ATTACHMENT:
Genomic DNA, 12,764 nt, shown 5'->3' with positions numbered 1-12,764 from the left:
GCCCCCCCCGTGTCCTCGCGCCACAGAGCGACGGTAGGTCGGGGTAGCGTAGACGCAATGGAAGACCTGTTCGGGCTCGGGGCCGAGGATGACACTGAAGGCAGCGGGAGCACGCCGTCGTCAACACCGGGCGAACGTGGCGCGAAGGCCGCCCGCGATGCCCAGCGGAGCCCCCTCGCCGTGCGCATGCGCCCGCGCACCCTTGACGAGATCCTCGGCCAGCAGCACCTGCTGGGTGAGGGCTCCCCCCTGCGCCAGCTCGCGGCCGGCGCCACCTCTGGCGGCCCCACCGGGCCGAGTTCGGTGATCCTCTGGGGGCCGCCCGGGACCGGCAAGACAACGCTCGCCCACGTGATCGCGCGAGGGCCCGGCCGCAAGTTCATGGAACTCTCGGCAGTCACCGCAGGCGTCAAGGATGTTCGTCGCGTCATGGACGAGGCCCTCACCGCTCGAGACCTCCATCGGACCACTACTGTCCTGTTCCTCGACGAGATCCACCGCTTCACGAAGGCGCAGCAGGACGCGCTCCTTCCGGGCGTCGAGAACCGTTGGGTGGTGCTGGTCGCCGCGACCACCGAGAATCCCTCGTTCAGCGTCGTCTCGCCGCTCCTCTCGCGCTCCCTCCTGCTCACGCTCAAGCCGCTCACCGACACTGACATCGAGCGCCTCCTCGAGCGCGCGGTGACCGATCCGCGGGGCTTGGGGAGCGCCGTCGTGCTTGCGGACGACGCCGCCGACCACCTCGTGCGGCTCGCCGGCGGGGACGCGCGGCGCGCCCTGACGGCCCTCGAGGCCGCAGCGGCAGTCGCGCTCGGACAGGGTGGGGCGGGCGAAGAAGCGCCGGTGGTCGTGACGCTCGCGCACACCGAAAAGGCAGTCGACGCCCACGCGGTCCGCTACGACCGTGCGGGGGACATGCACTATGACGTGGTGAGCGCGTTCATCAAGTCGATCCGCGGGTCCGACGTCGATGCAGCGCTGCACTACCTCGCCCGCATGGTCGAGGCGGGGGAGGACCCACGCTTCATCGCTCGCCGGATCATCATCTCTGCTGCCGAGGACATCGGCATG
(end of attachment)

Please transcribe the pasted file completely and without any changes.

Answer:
Genomic DNA, 12,764 nt, shown 5'->3' with positions numbered 1-12,764 from the left:
GCCCCCCCCGTGTCCTCGCGCCACAGAGCGACGGTAGGTCGGGGTAGCGTAGACGCAATGGAAGACCTGTTCGGGCTCGGGGCCGAGGATGACACTGAAGGCAGCGGGAGCACGCCGTCGTCAACACCGGGCGAACGTGGCGCGAAGGCCGCCCGCGATGCCCAGCGGAGCCCCCTCGCCGTGCGCATGCGCCCGCGCACCCTTGACGAGATCCTCGGCCAGCAGCACCTGCTGGGTGAGGGCTCCCCCCTGCGCCAGCTCGCGGCCGGCGCCACCTCTGGCGGCCCCACCGGGCCGAGTTCGGTGATCCTCTGGGGGCCGCCCGGGACCGGCAAGACAACGCTCGCCCACGTGATCGCGCGAGGGCCCGGCCGCAAGTTCATGGAACTCTCGGCAGTCACCGCAGGCGTCAAGGATGTTCGTCGCGTCATGGACGAGGCCCTCACCGCTCGAGACCTCCATCGGACCACTACTGTCCTGTTCCTCGACGAGATCCACCGCTTCACGAAGGCGCAGCAGGACGCGCTCCTTCCGGGCGTCGAGAACCGTTGGGTGGTGCTGGTCGCCGCGACCACCGAGAATCCCTCGTTCAGCGTCGTCTCGCCGCTCCTCTCGCGCTCCCTCCTGCTCACGCTCAAGCCGCTCACCGACACTGACATCGAGCGCCTCCTCGAGCGCGCGGTGACCGATCCGCGGGGCTTGGGGAGCGCCGTCGTGCTTGCGGACGACGCCGCCGACCACCTCGTGCGGCTCGCCGGCGGGGACGCGCGGCGCGCCCTGACGGCCCTCGAGGCCGCAGCGGCAGTCGCGCTCGGACAGGGTGGGGCGGGCGAAGAAGCGCCGGTGGTCGTGACGCTCGCGCACACCGAAAAGGCAGTCGACGCCCACGCGGTCCGCTACGACCGTGCGGGGGACATGCACTATGACGTGGTGAGCGCGTTCATCAAGTCGATCCGCGGGTCCGACGTCGATGCAGCGCTGCACTACCTCGCCCGCATGGTCGAGGCGGGGGAGGACCCACGCTTCATCGCTCGCCGGATCATCATCTCTGCTGCCGAGGACATCGGCATG